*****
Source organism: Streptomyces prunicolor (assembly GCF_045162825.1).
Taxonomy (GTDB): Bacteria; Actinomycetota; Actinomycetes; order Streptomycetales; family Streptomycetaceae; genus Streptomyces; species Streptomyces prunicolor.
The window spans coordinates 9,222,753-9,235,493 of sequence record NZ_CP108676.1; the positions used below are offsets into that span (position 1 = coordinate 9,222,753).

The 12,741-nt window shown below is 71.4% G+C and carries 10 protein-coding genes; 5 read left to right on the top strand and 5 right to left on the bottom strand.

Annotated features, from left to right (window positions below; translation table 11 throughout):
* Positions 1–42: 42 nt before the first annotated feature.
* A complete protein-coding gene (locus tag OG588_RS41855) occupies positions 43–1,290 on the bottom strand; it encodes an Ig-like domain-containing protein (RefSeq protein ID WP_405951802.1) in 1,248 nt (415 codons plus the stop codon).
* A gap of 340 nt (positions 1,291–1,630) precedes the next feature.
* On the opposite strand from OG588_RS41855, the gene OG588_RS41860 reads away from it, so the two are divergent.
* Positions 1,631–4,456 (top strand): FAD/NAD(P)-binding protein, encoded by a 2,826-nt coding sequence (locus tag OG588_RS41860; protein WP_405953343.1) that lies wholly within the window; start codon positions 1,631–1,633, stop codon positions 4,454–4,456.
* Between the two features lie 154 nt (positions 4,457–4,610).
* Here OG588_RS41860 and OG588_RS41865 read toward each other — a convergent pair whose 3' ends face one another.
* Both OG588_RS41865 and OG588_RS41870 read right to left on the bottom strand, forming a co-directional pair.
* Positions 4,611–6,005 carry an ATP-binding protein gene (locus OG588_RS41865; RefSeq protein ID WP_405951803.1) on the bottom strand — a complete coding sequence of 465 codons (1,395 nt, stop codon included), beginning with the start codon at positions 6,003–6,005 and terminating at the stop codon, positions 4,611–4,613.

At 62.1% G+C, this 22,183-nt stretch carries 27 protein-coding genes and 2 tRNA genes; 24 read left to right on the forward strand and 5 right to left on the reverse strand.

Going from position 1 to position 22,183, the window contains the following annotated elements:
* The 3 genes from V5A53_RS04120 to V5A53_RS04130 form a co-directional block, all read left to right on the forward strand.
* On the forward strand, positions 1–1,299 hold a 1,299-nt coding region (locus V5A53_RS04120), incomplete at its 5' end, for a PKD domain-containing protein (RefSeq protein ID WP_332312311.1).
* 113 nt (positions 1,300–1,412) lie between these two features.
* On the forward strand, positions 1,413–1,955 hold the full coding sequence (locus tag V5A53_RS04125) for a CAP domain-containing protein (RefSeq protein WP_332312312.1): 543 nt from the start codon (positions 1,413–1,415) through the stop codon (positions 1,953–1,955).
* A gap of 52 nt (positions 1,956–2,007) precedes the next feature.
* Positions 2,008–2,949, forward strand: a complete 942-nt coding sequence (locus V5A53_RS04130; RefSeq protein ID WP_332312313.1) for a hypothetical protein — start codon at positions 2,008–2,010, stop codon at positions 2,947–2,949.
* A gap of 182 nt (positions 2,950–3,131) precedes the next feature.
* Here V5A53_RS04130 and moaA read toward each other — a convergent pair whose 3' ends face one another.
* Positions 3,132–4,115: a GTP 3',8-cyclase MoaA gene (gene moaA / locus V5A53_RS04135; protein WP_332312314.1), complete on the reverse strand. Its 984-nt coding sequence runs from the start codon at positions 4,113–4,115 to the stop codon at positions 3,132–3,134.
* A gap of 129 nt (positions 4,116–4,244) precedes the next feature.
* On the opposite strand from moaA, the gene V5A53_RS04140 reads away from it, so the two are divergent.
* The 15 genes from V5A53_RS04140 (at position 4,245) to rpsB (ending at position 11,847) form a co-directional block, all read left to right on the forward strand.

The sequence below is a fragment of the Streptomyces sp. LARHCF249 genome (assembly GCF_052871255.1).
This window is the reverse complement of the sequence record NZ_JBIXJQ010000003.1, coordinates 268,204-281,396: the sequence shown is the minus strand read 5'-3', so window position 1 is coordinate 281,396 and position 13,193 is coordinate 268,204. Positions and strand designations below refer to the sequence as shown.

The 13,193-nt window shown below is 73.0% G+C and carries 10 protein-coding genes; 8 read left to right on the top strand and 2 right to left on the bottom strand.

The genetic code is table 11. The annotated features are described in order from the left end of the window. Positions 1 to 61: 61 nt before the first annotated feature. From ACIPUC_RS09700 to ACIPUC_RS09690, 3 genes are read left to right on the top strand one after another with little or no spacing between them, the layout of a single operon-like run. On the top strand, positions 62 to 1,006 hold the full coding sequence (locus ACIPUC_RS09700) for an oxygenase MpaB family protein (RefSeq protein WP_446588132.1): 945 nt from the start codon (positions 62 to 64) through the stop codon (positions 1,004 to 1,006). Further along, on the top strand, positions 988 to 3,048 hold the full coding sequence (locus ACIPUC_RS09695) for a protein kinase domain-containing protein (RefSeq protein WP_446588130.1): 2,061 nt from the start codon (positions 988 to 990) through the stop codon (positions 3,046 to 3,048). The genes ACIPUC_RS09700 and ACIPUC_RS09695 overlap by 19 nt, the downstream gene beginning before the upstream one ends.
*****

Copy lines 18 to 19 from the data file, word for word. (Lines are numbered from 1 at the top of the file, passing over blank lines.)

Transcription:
* On the forward strand, positions 1–1,299 hold a 1,299-nt coding region (locus V5A53_RS04120), incomplete at its 5' end, for a PKD domain-containing protein (RefSeq protein ID WP_332312311.1).
* 113 nt (positions 1,300–1,412) lie between these two features.